Quantcast
Get breaking news alerts via email

Click here to manage your alerts
In this citizen journalism image provided by Aleppo Media Center AMC, which has been authenticated based on its contents and other AP reporting, a Syrian rebel fires a weapon towards Syrian government troops loyal to President Bashar Assad in Aleppo, Syria, Saturday, Nov. 9, 2013. Activists said Syrian rebels have launched a counteroffensive in the northern city of Aleppo and recaptured a base near its international airport. (AP Photo/Aleppo Media Center AMC)
Syria-based groups say talks may be ‘last chance’ for peace
First Published Nov 11 2013 08:51 am • Last Updated Nov 11 2013 08:51 am

Beirut • An international peace conference proposed by the United States and Russia may be the last chance to negotiate an end to Syria’s civil war, a coalition of Syria-based opposition groups said Monday.

The call came as Syrian government forces consolidated control over yet another northern town, part of a steadily advancing offensive that has reversed rebel gains in recent weeks.

Join the Discussion
Post a Comment

"This is the only available framework and might be the last chance to resolve the crisis in Syria," the Coalition of Forces for Peaceful Change said in a statement. Earlier in the day, Syria’s main Western-backed opposition group in exile, the Syrian National Coalition, said it too supported the Geneva talks and intended to attend them later this year.

Neither of the groups, however, have much influence over the disparate armed factions fighting to overthrow President Bashar Assad. The Syria-based opposition ranges from officials close to the government, to intellectuals and parties that have opposed Assad’s Baath party for decades. The exiled group ranges from secular intellectuals to Islamic activists.

In its statement Monday, however, the exiled Coalition said it would only attend the Geneva talks if humanitarian aid is allowed to reach besieged areas and the government releases political prisoners. The group itself wants any future transitional government to exclude Assad and his close allies — a demand the Syrian government has rejected.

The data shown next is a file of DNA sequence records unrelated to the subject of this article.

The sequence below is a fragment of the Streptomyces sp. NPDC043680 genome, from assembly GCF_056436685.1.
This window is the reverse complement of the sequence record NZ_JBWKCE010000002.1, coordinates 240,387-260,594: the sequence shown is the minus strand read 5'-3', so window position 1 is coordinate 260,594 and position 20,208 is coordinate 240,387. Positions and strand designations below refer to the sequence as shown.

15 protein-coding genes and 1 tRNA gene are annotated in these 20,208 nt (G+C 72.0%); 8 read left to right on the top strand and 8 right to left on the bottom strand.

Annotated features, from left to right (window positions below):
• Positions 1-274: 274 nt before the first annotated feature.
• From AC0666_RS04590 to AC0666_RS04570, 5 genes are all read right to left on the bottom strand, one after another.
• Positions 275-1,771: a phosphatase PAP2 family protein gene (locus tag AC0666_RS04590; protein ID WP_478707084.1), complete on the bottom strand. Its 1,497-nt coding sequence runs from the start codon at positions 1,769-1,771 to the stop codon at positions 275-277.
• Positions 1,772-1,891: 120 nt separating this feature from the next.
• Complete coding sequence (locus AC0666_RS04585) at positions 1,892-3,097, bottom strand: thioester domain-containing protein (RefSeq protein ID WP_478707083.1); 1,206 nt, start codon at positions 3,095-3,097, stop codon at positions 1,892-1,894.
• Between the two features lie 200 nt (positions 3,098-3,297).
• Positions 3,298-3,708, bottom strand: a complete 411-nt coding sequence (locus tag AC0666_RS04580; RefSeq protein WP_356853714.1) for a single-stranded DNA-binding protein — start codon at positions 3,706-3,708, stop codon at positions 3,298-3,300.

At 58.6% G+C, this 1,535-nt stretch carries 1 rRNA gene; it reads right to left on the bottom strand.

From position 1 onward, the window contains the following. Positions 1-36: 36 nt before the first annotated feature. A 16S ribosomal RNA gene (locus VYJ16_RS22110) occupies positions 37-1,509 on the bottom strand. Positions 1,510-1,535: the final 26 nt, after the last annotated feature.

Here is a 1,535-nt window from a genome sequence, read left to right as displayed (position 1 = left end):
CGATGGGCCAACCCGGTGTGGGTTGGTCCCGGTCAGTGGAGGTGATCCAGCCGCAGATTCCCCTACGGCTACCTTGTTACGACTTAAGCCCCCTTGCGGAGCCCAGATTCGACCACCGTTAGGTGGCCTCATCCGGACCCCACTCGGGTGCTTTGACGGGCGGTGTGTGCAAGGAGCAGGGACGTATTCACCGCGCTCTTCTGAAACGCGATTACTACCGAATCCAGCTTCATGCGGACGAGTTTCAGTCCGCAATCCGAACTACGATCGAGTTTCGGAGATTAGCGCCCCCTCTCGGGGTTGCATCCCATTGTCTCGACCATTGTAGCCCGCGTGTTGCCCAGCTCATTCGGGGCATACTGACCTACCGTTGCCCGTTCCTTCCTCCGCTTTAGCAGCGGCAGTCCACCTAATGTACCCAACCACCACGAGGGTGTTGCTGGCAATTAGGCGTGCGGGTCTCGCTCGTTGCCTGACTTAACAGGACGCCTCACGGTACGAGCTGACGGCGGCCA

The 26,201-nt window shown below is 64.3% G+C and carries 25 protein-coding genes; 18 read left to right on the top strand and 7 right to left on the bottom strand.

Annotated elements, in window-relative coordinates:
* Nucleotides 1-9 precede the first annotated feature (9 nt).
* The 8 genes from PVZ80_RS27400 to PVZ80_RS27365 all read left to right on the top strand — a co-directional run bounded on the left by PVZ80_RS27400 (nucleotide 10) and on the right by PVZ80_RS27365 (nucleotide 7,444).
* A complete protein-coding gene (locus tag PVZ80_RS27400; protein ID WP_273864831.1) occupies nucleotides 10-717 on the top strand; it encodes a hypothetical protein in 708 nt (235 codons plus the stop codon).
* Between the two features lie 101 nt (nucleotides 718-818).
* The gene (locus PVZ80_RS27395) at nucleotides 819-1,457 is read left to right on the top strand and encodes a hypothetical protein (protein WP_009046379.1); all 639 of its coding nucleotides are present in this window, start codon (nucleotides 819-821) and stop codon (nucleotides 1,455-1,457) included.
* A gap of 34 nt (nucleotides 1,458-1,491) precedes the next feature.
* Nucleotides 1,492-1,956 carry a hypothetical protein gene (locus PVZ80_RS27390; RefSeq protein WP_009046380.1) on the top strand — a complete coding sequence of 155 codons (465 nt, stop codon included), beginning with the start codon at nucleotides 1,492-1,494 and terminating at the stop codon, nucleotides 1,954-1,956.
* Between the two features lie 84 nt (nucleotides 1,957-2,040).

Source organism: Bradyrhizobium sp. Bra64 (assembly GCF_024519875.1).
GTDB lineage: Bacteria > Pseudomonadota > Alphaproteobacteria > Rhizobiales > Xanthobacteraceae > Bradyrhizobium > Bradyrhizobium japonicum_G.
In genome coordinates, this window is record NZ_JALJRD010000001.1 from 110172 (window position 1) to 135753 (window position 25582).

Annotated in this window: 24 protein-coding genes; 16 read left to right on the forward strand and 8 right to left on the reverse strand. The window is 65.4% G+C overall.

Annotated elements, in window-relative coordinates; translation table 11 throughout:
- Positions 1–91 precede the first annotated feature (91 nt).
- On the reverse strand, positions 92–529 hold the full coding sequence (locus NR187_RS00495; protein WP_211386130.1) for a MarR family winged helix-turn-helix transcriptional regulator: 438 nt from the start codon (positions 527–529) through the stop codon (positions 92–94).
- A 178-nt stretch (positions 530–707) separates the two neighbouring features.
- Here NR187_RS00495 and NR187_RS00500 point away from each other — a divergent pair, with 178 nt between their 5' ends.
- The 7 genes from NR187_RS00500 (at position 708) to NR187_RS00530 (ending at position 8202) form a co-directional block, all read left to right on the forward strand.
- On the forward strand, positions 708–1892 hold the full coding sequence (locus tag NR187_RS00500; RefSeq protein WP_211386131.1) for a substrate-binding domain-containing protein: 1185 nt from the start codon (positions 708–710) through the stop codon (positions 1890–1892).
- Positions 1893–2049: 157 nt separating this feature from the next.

The proposed Geneva conference faces a series of obstacles: the most powerful and best-armed rebel groups aren’t party to the talks, and most fighting units are disorganized bands with little central command or leadership. Even if an agreement is reached in Geneva, it is unclear if it will be accepted on the ground.

As the fighting continues, troops loyal to Assad were on the march. In their latest blow to rebel fighters, government forces took the town of Tel Aran and a series of other positions in the northern province of Aleppo, state media said, a day after they consolidated their control of a key military base held by rebels since February. The British-Based Syrian Observatory for Human Rights, which receives its information from a network of activists on the ground, backed the state media’s reports.

The Observatory and an Aleppo activist said they believed the government’s gains were partly caused by rebel infighting. The al-Qaida-linked Islamic State in Iraq and the Levant in particular, they said, was trying to drive weaker rebel groups from rebel-held areas.

On Monday, for example, ISIL fighters attacked another rebel group on a mountainous hillside in the coastal province of Latakia, the Observatory and the activist said.

"We are afraid of ISIL more than the regime," said the activist, who requested anonymity for fear of retribution.


story continues below
story continues below

"The ISIL is not fighting the regime. It is seeking to expand, it is trying to seize the liberated areas and announce its Islamic rule," he said, adding that infighting had grown steadily over the past three months.

Also Monday, Syria’s state news agency said a mortar shell hit a school bus in the Bab Sharqi neighborhood of central Damascus, killing four children and the bus driver. It said four children and two teachers were also wounded.

The Observatory also reported a death toll of five people in the attack.

Mortar shells also hit a Greek Orthodox church in Damascus and wounded around a dozen students at a nearby school.

———

With reporting by Albert Aji in Damascus and Desmond Butler in Istanbul.



Copyright 2014 The Salt Lake Tribune. All rights reserved. This material may not be published, broadcast, rewritten or redistributed.

Top Reader Comments Read All Comments Post a Comment
Click here to read all comments   Click here to post a comment


About Reader Comments


Reader comments on sltrib.com are the opinions of the writer, not The Salt Lake Tribune. We will delete comments containing obscenities, personal attacks and inappropriate or offensive remarks. Flagrant or repeat violators will be banned. If you see an objectionable comment, please alert us by clicking the arrow on the upper right side of the comment and selecting "Flag comment as inappropriate". If you've recently registered with Disqus or aren't seeing your comments immediately, you may need to verify your email address. To do so, visit disqus.com/account.
See more about comments here.
Staying Connected
Videos
Jobs
Contests and Promotions
  • Search Obituaries
  • Place an Obituary

  • Search Cars
  • Search Homes
  • Search Jobs
  • Search Marketplace
  • Search Legal Notices

  • Other Services
  • Advertise With Us
  • Subscribe to the Newspaper
  • Access your e-Edition
  • Frequently Asked Questions
  • Contact a newsroom staff member
  • Access the Trib Archives
  • Privacy Policy
  • Missing your paper? Need to place your paper on vacation hold? For this and any other subscription related needs, click here or call 801.204.6100.